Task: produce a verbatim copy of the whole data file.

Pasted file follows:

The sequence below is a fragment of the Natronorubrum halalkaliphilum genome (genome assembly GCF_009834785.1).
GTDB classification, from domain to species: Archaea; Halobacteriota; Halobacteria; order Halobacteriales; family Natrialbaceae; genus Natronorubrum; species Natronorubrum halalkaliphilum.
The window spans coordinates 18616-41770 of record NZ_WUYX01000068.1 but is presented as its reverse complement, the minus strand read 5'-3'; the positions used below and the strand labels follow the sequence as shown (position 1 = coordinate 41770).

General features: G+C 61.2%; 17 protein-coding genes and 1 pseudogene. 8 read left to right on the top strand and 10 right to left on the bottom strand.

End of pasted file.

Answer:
The sequence below is a fragment of the Natronorubrum halalkaliphilum genome (genome assembly GCF_009834785.1).
GTDB classification, from domain to species: Archaea; Halobacteriota; Halobacteria; order Halobacteriales; family Natrialbaceae; genus Natronorubrum; species Natronorubrum halalkaliphilum.
The window spans coordinates 18616-41770 of record NZ_WUYX01000068.1 but is presented as its reverse complement, the minus strand read 5'-3'; the positions used below and the strand labels follow the sequence as shown (position 1 = coordinate 41770).

General features: G+C 61.2%; 17 protein-coding genes and 1 pseudogene. 8 read left to right on the top strand and 10 right to left on the bottom strand.